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Wednesday, May 21, 2014

Mushroom Growing Experiment

In the past we have tried mushroom kits with very little success. Probably not the fault of the kit maker but our lack of skill. After several tries we worked out it was cheaper to buy mushrooms as our kit trials yielded one or two mushrooms only. When we did the numbers it cost of about $100/KG.

But being inspired by a podcast on TSP  we decided to try another method. First up was to buy some mushroom samples which we did a few weeks ago. A mushroom or two were broken up and mixed with used coffee grounds and left. The Oyster mushrooms showed some white growth and today we did something with them.

First our spare baby hothouse was to become the mushroom house.

Then we set up some warmth with a lead light (fluorescent).

Some humidity was added using a small pump in a bucket of water to splash the water and increase evaporation.

Then some Lucerne hay was collected as a bed for the mushrooms.

And it was sterilised by boiling in water.

After the water was drained and the hay cooled sufficiently some of the white spored coffee grounds were added and mixed thoroughly.

And finally the hay was wrapped tightly in a plastic recycled shopping bag and some holes cut. The wad was suspended in the hot house near the light.

The small pump is playing up i.e. it is blowing the fuse on the electrical circuit. I've cleaned and sealed a hole near the lead with silicone.

The pump kept tripping the power point even after the repair. There is a slight leak of current still causing grieve. Tomorrow we will pick up a cheap new pump.

The hothouse is monitored by an inexpensive  RF temperature and humidity sensor which we used in our incubator. After sunset as the outside temperature fell the existing light could not emit enough warmth to keep the range between 21 and 27 degrees C. Our solution was a second lead light with a timer attached which comes on after dark. We monitored the temperature manually and found that if we turned on the second light after 8 pm and turns it off at 8am we achieved the desired result.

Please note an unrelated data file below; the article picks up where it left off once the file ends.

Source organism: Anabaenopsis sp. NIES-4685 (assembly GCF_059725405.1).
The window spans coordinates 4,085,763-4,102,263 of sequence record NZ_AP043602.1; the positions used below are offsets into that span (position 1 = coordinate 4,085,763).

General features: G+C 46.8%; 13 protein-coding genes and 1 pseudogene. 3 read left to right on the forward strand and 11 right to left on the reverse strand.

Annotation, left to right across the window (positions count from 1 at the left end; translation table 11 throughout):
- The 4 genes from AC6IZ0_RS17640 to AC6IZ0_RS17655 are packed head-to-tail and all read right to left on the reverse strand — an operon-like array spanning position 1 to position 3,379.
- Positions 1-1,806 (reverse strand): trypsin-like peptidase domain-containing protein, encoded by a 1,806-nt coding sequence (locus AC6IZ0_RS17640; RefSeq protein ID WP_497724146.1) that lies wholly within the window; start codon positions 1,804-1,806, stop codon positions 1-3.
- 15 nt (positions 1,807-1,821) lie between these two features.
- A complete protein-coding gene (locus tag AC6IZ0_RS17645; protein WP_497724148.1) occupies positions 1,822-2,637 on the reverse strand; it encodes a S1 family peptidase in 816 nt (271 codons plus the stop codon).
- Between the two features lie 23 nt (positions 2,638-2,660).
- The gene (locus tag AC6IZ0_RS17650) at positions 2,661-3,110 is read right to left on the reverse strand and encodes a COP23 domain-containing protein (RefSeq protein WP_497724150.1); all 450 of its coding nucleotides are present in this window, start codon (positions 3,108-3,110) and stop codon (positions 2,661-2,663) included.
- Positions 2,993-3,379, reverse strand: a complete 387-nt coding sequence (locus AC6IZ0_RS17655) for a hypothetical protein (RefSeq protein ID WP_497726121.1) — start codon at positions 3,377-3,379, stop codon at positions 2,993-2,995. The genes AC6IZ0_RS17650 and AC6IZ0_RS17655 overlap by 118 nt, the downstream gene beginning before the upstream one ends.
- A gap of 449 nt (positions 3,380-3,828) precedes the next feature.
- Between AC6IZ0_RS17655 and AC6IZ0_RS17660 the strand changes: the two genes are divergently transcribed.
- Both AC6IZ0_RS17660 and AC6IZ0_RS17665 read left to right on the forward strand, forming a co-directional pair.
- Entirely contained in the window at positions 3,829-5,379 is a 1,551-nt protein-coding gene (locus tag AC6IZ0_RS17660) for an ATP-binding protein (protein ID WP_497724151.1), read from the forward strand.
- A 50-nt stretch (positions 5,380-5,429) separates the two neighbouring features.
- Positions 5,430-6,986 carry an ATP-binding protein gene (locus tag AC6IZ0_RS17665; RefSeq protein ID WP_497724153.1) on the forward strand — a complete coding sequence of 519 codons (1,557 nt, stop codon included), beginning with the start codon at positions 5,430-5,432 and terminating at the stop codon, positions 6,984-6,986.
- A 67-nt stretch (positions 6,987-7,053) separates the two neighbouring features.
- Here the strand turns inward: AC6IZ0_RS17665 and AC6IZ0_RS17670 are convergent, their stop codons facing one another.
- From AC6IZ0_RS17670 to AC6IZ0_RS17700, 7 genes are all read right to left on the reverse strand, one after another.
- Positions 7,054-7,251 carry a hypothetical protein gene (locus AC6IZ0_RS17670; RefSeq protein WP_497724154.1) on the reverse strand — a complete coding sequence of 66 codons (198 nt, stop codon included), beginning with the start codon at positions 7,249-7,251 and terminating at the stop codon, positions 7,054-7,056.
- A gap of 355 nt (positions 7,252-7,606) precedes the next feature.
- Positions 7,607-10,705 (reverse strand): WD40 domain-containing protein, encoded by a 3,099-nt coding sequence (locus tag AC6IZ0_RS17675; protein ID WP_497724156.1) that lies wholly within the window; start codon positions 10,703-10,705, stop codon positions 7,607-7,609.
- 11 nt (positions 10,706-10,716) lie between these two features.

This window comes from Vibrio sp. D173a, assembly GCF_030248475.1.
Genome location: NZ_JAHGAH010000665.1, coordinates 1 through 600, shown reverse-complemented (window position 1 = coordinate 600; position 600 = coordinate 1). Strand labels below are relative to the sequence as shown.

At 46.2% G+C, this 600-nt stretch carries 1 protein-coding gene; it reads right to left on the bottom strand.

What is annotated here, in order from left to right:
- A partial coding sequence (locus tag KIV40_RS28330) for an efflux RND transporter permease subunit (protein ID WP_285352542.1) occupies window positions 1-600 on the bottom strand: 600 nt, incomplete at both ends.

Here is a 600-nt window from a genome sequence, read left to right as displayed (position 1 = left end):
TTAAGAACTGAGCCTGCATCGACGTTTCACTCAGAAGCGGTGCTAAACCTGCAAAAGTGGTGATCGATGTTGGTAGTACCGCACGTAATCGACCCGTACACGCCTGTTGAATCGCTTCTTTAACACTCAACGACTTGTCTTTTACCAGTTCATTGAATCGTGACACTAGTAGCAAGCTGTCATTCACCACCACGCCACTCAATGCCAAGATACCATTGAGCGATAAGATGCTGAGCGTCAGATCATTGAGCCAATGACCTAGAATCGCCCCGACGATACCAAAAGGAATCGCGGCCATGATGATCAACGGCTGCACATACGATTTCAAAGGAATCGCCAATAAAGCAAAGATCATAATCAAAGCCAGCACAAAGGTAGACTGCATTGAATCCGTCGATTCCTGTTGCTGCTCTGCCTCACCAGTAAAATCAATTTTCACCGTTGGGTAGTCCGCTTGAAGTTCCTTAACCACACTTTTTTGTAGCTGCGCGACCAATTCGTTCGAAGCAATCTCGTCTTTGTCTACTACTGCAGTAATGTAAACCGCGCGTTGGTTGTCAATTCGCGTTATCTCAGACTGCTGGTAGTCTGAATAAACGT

Now it is just a matter of waiting. We don't expect instant success. This is just the first of a series of trials as we learn more about mushroom growing.


  1. Very interesting and I am looking forward to reading how the experiment progresses. Personally I find oyster mushrooms rather bland. I saw they Gavin Webber on his greeningofgavin blog is playing around with mushrooms as well. Incidentally I liked all your chocolate ideas too. The prune one sounds as if it would be fantastic.

  2. Some decades ago we purchased a small oak barrel to be dedicated to port. Not that we drink much port if any nowadays. But it does provide the second ingredient to ported prunes. Usually we buy 10 or so packets of dried prunes with seeds removed and stuff them in clip lock jars and cover with port. After a month they are ready to serve with yogurt or use with chocolate. The port we use to top up the port barrel is the least expensive available but we blend a few different brands and styles. Sometime during the aging process it changes and becomes a delicious aged port. A handy gift for friends or for adding to different dishes.